The project’s fieldwork will be done along a rainfall and ecosystem gradient typical of the Sahel with a multidisciplinary approach that includes microbiology, plant and landscape ecology, soil physics, and hydrology. The research will be accomplished at labs in Senegal, at Ohio State and at the University of California-Merced. Advanced molecular and cellular techniques, such as massive genome sequencing to identify microbial members, will be used to study microorganisms with plant growth-promoting abilities. Among other techniques, the team will employ micrometeorology and soil moisture instrumentation to determine the fate of hydraulically lifted water in soils, crop roots and mycorrhizal fungi.

“If we can understand the hydrology and microbial ecology of these shrub-crop rhizosphere interactions of Sahelian agro-ecosystems, this will provide the foundation to develop optimized cropping systems that can boost agricultural productivity and sustainability,” said Dick, who has more than a decade of experience working in Senegal, on the Sahel’s northwestern edge.  “Besides applications for agriculture in other dry environments, we also expect this research could lead to a new way to remediate polluted soils by taking advantage of hydraulic lift to drive microbial degradation of contaminants -- particularly hydrocarbons that are ubiquitous in semi-arid regions such as the Middle East and Texas.”

 
The sustainable agricultural practices generated by this project are aimed at offsetting desertification and low crop productivity, which threatens some 15 million hectares (over 37 million acres) of land across the Sahel, currently farmed using destructive agricultural practices.

Another important aspect of the project, Dick said, is the rare and unique opportunity for collaborative state-of-the art research between African and American scientists and students, leading to extremely valuable cross-cultural and educational exchanges. As part of the grant, 20 U.S. early-career scientists will receive advanced training in tropical microbial ecology along with four Ph.D. students and six U.S. undergraduate interns who will be involved in various facets of the research. Central State University, Ohio’s only historically black college, will lead the undergraduate internship research program.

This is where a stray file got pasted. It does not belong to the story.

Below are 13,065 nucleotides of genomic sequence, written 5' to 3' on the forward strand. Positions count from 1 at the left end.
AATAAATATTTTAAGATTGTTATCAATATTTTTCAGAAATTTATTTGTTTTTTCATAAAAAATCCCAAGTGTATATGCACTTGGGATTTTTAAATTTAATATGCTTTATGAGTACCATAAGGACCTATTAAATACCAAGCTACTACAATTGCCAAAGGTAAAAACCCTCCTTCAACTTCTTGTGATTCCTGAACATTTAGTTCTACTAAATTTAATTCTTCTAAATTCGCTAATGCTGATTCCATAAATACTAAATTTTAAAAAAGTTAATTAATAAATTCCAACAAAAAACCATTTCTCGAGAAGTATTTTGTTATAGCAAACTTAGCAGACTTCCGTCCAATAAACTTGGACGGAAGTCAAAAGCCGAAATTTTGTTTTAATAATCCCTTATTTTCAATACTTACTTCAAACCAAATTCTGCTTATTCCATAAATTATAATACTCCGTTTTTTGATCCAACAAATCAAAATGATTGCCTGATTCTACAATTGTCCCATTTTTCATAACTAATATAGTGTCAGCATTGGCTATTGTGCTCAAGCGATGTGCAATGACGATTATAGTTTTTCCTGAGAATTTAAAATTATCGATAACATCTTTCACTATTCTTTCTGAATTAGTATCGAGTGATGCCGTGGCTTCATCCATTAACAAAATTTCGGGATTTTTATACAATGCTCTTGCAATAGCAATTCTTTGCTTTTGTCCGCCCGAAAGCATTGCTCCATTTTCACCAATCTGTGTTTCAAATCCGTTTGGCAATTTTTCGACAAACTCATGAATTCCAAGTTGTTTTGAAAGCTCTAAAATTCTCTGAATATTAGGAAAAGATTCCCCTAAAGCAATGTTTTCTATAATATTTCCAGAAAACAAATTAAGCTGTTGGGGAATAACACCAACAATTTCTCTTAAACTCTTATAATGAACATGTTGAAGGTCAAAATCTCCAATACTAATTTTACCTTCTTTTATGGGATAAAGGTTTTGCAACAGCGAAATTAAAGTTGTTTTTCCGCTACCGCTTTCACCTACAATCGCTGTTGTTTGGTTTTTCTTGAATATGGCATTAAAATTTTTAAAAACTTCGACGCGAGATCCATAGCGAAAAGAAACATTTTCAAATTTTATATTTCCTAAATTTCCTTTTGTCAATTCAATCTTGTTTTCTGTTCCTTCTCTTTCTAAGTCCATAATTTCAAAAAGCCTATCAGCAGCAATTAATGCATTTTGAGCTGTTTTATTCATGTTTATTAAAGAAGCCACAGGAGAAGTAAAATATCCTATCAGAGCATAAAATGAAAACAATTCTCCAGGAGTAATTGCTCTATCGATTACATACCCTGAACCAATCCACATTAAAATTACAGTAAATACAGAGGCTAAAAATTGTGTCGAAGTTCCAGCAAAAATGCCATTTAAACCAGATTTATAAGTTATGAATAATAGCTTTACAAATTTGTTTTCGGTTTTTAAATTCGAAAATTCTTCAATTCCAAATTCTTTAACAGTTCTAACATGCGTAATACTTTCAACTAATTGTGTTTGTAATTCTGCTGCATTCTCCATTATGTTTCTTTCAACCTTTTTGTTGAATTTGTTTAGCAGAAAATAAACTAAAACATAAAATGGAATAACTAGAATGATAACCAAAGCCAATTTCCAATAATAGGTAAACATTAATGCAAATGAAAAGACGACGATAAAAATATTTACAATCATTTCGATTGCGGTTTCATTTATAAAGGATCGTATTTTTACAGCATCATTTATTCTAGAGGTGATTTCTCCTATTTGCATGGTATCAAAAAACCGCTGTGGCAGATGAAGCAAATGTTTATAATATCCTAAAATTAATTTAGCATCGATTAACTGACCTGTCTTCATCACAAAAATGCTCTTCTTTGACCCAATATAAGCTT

This NSF-funded project adds to CFAES’s recent involvement in the Sahel region. Last year, Dick and collaborators from Senegal’s Université Gaston Berger received a $1.1 million grant from the U.S. Agency for International Development (USAID) and Higher Education for Development (HED) to enhance that country’s agricultural research and outreach capabilities (http://go.osu.edu/CRW).

CFAES has vast experience managing international development, research and outreach projects in many other sub-Saharan nations, including Ethiopia, Ghana, Kenya, Malawi, Mali, Mozambique, Nigeria, Swaziland, South Africa, Tanzania, Uganda and Zambia. This past February, the college received a $24 million USAID grant to boost agriculture and food security in Tanzania (http://go.osu.edu/tanzania).

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Author(s): 
Mauricio Espinoza
Source(s): 
Richard Dick